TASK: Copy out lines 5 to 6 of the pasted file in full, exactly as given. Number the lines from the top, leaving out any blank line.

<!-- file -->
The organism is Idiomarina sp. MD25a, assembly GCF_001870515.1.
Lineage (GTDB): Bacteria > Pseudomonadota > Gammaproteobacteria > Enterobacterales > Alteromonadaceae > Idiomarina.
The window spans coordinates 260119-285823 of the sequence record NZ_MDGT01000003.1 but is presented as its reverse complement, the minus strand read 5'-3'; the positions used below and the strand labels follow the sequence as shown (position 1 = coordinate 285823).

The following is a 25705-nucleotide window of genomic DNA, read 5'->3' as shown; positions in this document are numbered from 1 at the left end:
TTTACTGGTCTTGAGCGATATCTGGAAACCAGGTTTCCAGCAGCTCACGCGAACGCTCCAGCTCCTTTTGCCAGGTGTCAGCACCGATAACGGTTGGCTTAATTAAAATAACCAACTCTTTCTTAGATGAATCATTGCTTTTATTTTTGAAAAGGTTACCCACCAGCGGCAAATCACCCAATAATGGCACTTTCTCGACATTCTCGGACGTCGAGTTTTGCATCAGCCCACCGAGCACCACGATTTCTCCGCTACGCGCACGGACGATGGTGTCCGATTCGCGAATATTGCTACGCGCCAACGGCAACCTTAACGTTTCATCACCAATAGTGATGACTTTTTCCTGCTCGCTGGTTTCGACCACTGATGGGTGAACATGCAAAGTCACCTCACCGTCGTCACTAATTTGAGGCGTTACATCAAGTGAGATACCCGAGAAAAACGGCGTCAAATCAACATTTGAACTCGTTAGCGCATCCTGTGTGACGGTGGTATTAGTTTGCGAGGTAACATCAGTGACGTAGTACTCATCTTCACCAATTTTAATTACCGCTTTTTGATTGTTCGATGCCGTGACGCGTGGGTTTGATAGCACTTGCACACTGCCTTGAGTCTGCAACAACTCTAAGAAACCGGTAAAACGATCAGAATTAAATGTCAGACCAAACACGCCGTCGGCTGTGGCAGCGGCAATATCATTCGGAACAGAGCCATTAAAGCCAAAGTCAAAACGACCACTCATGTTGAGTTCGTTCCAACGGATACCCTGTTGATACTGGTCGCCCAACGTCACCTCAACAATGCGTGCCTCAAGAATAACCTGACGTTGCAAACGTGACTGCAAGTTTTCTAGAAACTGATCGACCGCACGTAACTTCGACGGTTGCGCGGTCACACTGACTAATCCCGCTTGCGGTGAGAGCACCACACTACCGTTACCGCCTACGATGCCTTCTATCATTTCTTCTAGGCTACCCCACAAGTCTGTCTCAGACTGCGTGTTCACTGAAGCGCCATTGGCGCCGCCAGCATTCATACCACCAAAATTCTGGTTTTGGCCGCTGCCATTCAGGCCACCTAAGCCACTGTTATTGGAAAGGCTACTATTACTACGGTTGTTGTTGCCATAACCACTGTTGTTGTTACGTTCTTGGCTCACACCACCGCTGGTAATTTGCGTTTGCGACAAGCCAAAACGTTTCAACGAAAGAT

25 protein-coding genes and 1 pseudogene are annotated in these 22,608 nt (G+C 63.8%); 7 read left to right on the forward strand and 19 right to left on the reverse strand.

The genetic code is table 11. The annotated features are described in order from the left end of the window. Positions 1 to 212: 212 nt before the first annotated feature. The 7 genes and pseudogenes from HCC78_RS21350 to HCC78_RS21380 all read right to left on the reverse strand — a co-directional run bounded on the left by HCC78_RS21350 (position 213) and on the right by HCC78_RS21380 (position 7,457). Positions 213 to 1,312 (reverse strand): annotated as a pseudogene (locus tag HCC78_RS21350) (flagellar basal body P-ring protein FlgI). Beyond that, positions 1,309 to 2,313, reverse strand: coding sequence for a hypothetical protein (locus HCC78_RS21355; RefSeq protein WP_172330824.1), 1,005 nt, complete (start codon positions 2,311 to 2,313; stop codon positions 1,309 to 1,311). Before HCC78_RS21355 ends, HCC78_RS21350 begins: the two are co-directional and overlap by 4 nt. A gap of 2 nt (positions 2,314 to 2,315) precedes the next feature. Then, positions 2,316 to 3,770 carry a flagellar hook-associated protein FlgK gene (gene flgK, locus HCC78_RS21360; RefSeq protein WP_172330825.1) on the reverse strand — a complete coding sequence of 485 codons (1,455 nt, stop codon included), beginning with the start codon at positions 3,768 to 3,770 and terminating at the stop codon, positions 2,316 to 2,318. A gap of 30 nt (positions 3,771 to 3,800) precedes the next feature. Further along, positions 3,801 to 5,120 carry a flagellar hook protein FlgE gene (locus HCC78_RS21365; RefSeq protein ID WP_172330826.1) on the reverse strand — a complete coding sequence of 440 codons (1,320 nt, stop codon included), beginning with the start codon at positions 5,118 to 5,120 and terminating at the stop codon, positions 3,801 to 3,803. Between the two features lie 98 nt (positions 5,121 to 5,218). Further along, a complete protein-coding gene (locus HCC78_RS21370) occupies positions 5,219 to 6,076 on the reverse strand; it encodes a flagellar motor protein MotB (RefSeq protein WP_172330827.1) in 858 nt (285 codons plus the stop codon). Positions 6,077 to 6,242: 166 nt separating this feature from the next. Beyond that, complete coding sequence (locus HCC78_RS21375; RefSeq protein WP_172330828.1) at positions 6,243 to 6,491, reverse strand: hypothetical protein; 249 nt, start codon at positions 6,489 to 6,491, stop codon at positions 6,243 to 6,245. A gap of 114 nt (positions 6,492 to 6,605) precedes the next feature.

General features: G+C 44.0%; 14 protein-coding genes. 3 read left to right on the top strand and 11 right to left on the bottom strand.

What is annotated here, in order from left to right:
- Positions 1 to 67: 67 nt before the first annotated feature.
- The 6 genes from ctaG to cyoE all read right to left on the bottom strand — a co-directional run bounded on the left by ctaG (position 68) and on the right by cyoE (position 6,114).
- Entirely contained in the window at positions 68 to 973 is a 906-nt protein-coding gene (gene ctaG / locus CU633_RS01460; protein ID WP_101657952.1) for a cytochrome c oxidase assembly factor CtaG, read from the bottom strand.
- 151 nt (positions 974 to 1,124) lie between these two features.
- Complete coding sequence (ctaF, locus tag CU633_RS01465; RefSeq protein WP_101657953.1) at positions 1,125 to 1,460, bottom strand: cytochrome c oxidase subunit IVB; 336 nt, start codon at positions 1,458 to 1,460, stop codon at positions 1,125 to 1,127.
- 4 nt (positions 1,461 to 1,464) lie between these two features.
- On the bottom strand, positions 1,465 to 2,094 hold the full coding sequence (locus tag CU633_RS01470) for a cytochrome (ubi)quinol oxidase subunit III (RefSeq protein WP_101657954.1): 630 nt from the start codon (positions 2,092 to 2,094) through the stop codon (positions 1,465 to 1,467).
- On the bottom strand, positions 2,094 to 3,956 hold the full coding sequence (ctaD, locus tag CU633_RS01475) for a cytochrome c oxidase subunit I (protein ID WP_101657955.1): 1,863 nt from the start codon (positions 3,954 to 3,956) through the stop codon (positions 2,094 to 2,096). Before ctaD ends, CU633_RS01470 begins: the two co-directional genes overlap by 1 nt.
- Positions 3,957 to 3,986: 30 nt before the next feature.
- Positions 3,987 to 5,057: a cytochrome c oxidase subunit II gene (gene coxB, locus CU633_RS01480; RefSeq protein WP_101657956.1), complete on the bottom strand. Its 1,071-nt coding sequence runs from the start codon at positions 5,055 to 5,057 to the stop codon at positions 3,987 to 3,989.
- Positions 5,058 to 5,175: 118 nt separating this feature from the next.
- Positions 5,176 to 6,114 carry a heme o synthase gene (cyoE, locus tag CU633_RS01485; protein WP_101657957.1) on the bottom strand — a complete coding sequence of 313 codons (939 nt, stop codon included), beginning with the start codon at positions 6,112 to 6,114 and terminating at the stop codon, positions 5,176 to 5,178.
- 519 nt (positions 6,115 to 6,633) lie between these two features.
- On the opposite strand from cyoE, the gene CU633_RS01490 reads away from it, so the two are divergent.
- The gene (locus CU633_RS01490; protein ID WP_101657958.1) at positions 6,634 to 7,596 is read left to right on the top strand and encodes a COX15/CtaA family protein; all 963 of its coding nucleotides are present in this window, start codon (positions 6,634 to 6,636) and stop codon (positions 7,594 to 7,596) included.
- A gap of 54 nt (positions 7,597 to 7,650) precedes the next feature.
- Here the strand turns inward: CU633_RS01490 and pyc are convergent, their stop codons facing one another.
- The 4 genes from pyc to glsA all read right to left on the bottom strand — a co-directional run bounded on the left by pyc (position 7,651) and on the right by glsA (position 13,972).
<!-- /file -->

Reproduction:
TTTACTGGTCTTGAGCGATATCTGGAAACCAGGTTTCCAGCAGCTCACGCGAACGCTCCAGCTCCTTTTGCCAGGTGTCAGCACCGATAACGGTTGGCTTAATTAAAATAACCAACTCTTTCTTAGATGAATCATTGCTTTTATTTTTGAAAAGGTTACCCACCAGCGGCAAATCACCCAATAATGGCACTTTCTCGACATTCTCGGACGTCGAGTTTTGCATCAGCCCACCGAGCACCACGATTTCTCCGCTACGCGCACGGACGATGGTGTCCGATTCGCGAATATTGCTACGCGCCAACGGCAACCTTAACGTTTCATCACCAATAGTGATGACTTTTTCCTGCTCGCTGGTTTCGACCACTGATGGGTGAACATGCAAAGTCACCTCACCGTCGTCACTAATTTGAGGCGTTACATCAAGTGAGATACCCGAGAAAAACGGCGTCAAATCAACATTTGAACTCGTTAGCGCATCCTGTGTGACGGTGGTATTAGTTTGCGAGGTAACATCAGTGACGTAGTACTCATCTTCACCAATTTTAATTACCGCTTTTTGATTGTTCGATGCCGTGACGCGTGGGTTTGATAGCACTTGCACACTGCCTTGAGTCTGCAACAACTCTAAGAAACCGGTAAAACGATCAGAATTAAATGTCAGACCAAACACGCCGTCGGCTGTGGCAGCGGCAATATCATTCGGAACAGAGCCATTAAAGCCAAAGTCAAAACGACCACTCATGTTGAGTTCGTTCCAACGGATACCCTGTTGATACTGGTCGCCCAACGTCACCTCAACAATGCGTGCCTCAAGAATAACCTGACGTTGCAAACGTGACTGCAAGTTTTCTAGAAACTGATCGACCGCACGTAACTTCGACGGTTGCGCGGTCACACTGACTAATCCCGCTTGCGGTGAGAGCACCACACTACCGTTACCGCCTACGATGCCTTCTATCATTTCTTCTAGGCTACCCCACAAGTCTGTCTCAGACTGCGTGTTCACTGAAGCGCCATTGGCGCCGCCAGCATTCATACCACCAAAATTCTGGTTTTGGCCGCTGCCATTCAGGCCACCTAAGCCACTGTTATTGGAAAGGCTACTATTACTACGGTTGTTGTTGCCATAACCACTGTTGTTGTTACGTTCTTGGCTCACACCACCGCTGGTAATTTGCGTTTGCGACAAGCCAAAACGTTTCAACGAAAGAT

25 protein-coding genes and 1 pseudogene are annotated in these 22,608 nt (G+C 63.8%); 7 read left to right on the forward strand and 19 right to left on the reverse strand.